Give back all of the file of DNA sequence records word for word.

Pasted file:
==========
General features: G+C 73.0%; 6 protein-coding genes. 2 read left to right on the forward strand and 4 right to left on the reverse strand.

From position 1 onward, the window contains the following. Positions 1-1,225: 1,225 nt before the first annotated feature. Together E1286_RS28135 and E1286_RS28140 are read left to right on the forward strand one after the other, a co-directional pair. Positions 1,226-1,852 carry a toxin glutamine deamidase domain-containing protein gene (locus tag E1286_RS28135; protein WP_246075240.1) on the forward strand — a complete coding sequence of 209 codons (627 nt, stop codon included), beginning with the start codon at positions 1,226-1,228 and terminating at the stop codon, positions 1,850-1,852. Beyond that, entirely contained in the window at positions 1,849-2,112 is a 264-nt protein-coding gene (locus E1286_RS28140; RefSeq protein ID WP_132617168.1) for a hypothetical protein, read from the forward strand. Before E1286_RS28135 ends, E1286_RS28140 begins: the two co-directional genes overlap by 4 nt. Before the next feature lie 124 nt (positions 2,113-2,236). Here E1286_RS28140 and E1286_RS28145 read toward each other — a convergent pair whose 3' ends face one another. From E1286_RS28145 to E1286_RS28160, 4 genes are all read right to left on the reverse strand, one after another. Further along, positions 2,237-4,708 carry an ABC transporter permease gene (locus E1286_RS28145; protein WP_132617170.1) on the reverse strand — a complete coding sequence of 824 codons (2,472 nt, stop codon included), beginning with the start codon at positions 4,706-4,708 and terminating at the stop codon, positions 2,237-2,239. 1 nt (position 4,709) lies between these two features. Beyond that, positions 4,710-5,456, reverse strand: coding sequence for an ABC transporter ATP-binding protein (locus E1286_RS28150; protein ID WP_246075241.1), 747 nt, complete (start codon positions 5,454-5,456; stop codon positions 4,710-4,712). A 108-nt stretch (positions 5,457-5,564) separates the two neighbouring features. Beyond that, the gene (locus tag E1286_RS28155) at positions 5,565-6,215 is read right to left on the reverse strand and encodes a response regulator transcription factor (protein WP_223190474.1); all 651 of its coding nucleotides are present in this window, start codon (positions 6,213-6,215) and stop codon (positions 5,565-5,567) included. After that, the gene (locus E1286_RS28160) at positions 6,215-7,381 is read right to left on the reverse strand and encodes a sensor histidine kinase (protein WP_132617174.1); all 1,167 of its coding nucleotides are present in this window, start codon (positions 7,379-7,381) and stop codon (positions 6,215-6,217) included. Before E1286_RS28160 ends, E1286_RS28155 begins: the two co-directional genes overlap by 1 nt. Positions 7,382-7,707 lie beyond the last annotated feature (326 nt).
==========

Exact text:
General features: G+C 73.0%; 6 protein-coding genes. 2 read left to right on the forward strand and 4 right to left on the reverse strand.

From position 1 onward, the window contains the following. Positions 1-1,225: 1,225 nt before the first annotated feature. Together E1286_RS28135 and E1286_RS28140 are read left to right on the forward strand one after the other, a co-directional pair. Positions 1,226-1,852 carry a toxin glutamine deamidase domain-containing protein gene (locus tag E1286_RS28135; protein WP_246075240.1) on the forward strand — a complete coding sequence of 209 codons (627 nt, stop codon included), beginning with the start codon at positions 1,226-1,228 and terminating at the stop codon, positions 1,850-1,852. Beyond that, entirely contained in the window at positions 1,849-2,112 is a 264-nt protein-coding gene (locus E1286_RS28140; RefSeq protein ID WP_132617168.1) for a hypothetical protein, read from the forward strand. Before E1286_RS28135 ends, E1286_RS28140 begins: the two co-directional genes overlap by 4 nt. Before the next feature lie 124 nt (positions 2,113-2,236). Here E1286_RS28140 and E1286_RS28145 read toward each other — a convergent pair whose 3' ends face one another. From E1286_RS28145 to E1286_RS28160, 4 genes are all read right to left on the reverse strand, one after another. Further along, positions 2,237-4,708 carry an ABC transporter permease gene (locus E1286_RS28145; protein WP_132617170.1) on the reverse strand — a complete coding sequence of 824 codons (2,472 nt, stop codon included), beginning with the start codon at positions 4,706-4,708 and terminating at the stop codon, positions 2,237-2,239. 1 nt (position 4,709) lies between these two features. Beyond that, positions 4,710-5,456, reverse strand: coding sequence for an ABC transporter ATP-binding protein (locus E1286_RS28150; protein ID WP_246075241.1), 747 nt, complete (start codon positions 5,454-5,456; stop codon positions 4,710-4,712). A 108-nt stretch (positions 5,457-5,564) separates the two neighbouring features. Beyond that, the gene (locus tag E1286_RS28155) at positions 5,565-6,215 is read right to left on the reverse strand and encodes a response regulator transcription factor (protein WP_223190474.1); all 651 of its coding nucleotides are present in this window, start codon (positions 6,213-6,215) and stop codon (positions 5,565-5,567) included. After that, the gene (locus E1286_RS28160) at positions 6,215-7,381 is read right to left on the reverse strand and encodes a sensor histidine kinase (protein WP_132617174.1); all 1,167 of its coding nucleotides are present in this window, start codon (positions 7,379-7,381) and stop codon (positions 6,215-6,217) included. Before E1286_RS28160 ends, E1286_RS28155 begins: the two co-directional genes overlap by 1 nt. Positions 7,382-7,707 lie beyond the last annotated feature (326 nt).